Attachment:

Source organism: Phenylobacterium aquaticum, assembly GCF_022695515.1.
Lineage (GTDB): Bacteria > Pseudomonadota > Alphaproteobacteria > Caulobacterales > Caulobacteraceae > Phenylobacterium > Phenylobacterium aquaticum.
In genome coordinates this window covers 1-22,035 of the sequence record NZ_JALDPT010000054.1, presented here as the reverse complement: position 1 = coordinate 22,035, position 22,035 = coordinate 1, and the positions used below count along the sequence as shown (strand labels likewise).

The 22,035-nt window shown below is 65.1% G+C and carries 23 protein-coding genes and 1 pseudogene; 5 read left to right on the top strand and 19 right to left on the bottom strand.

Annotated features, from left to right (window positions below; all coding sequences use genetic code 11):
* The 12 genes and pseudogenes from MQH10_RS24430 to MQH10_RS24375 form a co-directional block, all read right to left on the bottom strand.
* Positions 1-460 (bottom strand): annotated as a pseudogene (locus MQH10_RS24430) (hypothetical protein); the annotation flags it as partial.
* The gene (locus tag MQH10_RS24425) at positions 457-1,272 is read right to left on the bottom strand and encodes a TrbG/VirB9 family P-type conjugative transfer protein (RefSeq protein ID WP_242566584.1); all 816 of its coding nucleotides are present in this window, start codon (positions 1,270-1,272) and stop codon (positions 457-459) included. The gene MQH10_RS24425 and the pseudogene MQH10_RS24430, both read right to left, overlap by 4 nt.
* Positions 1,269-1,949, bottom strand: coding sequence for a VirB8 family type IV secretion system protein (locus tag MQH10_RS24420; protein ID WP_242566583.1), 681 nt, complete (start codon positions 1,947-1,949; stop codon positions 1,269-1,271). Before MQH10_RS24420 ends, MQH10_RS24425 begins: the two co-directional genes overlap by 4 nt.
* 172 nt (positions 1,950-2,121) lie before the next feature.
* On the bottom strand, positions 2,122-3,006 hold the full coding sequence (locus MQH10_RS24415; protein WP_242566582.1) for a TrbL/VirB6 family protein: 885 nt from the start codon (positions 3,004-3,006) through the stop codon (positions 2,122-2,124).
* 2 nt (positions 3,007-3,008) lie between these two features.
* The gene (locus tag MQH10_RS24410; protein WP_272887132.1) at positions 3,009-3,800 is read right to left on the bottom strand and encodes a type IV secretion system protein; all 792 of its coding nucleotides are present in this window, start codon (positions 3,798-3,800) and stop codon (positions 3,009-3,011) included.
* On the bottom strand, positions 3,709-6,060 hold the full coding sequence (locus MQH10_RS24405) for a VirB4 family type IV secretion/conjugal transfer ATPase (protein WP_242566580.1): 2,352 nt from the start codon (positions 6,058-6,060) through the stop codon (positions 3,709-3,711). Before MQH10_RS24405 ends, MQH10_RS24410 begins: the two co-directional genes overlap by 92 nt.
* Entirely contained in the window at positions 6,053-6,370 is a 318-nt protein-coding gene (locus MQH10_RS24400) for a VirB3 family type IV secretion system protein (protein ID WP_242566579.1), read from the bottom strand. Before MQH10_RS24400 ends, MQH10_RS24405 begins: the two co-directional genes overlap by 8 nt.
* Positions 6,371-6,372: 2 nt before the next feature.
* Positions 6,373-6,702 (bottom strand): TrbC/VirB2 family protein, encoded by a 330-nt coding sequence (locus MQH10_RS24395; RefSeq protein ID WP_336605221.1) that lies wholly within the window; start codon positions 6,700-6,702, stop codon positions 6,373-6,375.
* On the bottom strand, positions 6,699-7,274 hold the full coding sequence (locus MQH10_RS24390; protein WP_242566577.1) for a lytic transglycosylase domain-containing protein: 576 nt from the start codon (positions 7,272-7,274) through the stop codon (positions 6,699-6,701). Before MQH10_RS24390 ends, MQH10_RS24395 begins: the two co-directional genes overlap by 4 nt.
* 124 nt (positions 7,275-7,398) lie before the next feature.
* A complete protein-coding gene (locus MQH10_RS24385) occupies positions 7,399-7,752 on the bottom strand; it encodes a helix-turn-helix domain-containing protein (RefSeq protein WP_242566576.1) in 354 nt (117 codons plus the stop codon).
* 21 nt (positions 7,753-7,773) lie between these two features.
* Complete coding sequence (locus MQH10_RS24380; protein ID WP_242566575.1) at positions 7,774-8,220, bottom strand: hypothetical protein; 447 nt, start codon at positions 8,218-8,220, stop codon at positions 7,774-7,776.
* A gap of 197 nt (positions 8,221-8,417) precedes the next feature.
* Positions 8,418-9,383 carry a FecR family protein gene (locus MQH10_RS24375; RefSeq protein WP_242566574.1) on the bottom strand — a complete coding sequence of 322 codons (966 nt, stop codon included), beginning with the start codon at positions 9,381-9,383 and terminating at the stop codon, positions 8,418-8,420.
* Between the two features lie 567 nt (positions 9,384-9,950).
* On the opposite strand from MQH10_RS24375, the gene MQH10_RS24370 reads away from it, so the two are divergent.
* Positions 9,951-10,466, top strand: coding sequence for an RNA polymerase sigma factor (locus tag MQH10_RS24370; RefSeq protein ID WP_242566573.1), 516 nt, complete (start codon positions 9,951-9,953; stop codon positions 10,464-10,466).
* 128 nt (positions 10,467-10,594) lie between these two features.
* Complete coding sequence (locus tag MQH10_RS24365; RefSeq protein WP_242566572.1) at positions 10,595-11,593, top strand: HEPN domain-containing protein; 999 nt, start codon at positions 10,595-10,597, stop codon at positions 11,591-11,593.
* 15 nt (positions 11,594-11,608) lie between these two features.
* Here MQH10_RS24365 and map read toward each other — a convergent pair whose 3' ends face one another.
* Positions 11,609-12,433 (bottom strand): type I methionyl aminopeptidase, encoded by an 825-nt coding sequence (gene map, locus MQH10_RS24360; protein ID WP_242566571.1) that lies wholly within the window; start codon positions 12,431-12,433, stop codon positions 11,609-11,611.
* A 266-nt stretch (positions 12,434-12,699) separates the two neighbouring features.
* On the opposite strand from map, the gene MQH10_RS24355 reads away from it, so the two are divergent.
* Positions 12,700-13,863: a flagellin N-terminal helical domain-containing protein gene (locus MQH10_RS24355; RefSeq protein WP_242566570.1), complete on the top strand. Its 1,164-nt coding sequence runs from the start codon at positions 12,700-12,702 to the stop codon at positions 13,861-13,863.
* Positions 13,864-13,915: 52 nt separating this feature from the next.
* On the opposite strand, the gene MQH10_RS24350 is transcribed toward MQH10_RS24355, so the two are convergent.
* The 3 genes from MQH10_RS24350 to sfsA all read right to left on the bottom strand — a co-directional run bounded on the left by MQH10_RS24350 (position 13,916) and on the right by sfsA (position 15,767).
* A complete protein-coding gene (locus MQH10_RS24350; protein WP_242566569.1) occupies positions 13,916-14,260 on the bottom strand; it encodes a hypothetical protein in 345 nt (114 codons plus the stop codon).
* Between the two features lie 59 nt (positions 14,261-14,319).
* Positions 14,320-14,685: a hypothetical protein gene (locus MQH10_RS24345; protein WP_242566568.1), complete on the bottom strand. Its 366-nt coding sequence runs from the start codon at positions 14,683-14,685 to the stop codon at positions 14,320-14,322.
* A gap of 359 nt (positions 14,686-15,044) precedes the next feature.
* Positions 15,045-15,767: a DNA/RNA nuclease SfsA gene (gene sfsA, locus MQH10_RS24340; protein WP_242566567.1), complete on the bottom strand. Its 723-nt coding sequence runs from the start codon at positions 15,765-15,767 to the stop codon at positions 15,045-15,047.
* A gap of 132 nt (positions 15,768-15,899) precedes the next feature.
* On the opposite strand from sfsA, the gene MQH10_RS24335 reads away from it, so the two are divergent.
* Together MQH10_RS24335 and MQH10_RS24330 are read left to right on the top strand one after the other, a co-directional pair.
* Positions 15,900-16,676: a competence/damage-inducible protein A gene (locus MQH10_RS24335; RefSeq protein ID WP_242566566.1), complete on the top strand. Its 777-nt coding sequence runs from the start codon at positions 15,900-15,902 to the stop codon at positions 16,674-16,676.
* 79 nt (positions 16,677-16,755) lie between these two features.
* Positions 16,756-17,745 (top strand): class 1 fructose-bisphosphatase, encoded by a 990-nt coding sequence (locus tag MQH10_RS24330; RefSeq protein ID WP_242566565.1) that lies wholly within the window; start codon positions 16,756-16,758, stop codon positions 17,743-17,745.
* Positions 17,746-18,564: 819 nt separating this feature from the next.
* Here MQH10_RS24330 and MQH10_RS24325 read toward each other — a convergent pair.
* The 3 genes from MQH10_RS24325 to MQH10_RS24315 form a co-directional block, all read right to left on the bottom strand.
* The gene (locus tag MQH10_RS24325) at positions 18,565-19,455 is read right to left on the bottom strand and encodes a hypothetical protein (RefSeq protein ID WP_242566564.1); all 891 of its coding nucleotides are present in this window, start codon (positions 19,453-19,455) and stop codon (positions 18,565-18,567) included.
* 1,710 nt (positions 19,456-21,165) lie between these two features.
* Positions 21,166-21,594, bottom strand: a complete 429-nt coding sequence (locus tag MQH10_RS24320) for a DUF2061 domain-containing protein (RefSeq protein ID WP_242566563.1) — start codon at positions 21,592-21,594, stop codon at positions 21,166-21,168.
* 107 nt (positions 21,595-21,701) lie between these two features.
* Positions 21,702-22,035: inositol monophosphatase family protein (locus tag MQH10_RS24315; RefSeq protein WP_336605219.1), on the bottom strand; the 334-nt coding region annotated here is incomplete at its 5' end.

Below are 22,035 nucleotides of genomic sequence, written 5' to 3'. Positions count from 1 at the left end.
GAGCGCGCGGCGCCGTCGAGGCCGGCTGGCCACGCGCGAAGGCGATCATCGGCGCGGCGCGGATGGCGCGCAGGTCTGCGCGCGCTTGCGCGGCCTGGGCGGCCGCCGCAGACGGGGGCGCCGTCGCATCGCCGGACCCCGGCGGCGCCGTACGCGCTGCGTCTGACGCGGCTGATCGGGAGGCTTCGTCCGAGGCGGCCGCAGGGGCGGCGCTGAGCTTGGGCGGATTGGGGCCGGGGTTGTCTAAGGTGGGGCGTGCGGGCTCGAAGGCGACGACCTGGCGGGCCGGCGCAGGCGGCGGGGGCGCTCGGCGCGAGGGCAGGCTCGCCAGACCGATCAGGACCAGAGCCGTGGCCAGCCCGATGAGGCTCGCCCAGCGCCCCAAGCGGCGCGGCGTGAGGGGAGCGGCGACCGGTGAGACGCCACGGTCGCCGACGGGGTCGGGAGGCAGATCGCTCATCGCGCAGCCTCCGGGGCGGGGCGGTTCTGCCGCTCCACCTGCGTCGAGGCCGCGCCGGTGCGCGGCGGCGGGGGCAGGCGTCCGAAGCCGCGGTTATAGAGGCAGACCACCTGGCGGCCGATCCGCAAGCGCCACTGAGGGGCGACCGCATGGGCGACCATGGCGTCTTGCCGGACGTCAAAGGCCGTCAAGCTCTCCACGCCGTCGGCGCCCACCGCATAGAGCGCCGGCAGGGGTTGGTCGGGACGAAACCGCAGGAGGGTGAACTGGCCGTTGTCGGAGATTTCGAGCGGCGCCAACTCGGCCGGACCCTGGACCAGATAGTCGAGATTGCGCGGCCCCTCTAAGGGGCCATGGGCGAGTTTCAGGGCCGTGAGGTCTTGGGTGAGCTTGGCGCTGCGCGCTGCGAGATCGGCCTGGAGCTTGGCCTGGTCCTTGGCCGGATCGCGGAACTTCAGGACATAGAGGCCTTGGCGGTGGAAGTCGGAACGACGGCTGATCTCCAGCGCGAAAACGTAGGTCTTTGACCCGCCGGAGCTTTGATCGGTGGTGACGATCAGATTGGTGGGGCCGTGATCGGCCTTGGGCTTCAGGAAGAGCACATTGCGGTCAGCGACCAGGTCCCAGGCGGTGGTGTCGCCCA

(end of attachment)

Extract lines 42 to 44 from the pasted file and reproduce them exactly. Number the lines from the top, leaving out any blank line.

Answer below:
* A gap of 359 nt (positions 14,686-15,044) precedes the next feature.
* Positions 15,045-15,767: a DNA/RNA nuclease SfsA gene (gene sfsA, locus MQH10_RS24340; protein WP_242566567.1), complete on the bottom strand. Its 723-nt coding sequence runs from the start codon at positions 15,765-15,767 to the stop codon at positions 15,045-15,047.
* A gap of 132 nt (positions 15,768-15,899) precedes the next feature.